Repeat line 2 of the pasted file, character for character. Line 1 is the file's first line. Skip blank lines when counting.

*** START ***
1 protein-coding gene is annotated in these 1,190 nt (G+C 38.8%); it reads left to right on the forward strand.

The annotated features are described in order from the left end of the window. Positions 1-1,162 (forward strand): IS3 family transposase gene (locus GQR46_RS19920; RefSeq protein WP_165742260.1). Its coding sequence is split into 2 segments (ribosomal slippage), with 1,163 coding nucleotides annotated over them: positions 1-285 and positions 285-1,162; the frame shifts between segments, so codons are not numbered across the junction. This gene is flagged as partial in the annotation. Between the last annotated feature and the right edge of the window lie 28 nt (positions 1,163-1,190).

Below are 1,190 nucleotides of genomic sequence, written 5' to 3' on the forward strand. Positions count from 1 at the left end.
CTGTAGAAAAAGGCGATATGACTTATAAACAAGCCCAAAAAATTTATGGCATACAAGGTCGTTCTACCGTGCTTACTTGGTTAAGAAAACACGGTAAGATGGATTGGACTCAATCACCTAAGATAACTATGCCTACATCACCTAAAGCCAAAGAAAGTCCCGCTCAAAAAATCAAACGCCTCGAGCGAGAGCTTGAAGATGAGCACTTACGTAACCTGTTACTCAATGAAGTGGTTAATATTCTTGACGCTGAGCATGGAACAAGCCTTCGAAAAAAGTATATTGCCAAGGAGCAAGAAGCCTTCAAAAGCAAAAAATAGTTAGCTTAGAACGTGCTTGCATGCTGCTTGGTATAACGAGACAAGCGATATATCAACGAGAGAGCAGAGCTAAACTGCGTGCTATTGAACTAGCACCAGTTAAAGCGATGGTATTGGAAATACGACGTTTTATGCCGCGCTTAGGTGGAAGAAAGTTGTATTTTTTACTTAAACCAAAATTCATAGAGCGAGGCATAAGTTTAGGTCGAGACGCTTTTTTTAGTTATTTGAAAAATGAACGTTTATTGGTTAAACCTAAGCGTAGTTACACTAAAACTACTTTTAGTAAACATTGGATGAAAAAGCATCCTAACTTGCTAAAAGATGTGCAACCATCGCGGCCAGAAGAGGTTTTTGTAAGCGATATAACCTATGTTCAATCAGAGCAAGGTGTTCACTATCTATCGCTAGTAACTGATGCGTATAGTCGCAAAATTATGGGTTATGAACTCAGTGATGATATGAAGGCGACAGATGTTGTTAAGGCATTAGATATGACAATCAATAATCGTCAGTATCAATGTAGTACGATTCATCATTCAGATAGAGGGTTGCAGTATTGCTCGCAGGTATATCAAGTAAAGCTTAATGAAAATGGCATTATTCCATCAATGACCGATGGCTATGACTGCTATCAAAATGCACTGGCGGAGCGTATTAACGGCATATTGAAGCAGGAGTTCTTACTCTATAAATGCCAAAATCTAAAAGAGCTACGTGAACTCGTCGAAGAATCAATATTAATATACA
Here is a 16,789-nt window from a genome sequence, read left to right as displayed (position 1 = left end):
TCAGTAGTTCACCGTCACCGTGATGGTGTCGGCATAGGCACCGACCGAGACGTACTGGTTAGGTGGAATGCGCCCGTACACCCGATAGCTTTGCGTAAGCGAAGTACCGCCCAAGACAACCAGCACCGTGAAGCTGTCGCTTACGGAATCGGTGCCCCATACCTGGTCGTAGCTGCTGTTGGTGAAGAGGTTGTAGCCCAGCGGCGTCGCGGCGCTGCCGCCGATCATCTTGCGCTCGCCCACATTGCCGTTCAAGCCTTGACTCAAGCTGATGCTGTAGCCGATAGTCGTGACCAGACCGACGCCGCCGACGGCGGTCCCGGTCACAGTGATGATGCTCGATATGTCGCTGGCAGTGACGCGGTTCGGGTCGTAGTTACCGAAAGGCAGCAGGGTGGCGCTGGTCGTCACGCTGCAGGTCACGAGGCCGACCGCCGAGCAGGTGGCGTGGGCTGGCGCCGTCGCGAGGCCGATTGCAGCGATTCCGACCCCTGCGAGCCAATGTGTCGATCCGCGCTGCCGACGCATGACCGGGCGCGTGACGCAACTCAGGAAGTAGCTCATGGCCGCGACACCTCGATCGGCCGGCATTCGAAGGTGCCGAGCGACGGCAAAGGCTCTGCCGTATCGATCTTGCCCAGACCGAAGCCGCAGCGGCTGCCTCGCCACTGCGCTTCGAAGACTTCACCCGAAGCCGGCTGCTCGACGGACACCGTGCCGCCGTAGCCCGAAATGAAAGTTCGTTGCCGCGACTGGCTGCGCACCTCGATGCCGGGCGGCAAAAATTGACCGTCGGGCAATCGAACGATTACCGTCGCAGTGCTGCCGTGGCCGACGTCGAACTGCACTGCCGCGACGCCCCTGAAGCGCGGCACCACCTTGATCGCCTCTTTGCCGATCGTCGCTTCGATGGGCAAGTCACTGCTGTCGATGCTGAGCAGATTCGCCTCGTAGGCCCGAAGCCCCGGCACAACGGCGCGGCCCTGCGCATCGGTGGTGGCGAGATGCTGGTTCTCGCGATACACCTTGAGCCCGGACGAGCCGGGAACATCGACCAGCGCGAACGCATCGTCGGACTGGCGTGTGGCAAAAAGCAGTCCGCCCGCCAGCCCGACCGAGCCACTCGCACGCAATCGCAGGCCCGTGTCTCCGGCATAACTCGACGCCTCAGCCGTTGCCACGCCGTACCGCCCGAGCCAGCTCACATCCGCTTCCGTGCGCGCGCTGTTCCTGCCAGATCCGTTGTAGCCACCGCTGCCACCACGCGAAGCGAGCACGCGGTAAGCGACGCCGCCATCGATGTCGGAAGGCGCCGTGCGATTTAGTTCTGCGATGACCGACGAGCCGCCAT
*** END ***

The annotated features are described in order from the left end of the window. Positions 1-1,162 (forward strand): IS3 family transposase gene (locus GQR46_RS19920; RefSeq protein WP_165742260.1). Its coding sequence is split into 2 segments (ribosomal slippage), with 1,163 coding nucleotides annotated over them: positions 1-285 and positions 285-1,162; the frame shifts between segments, so codons are not numbered across the junction. This gene is flagged as partial in the annotation. Between the last annotated feature and the right edge of the window lie 28 nt (positions 1,163-1,190).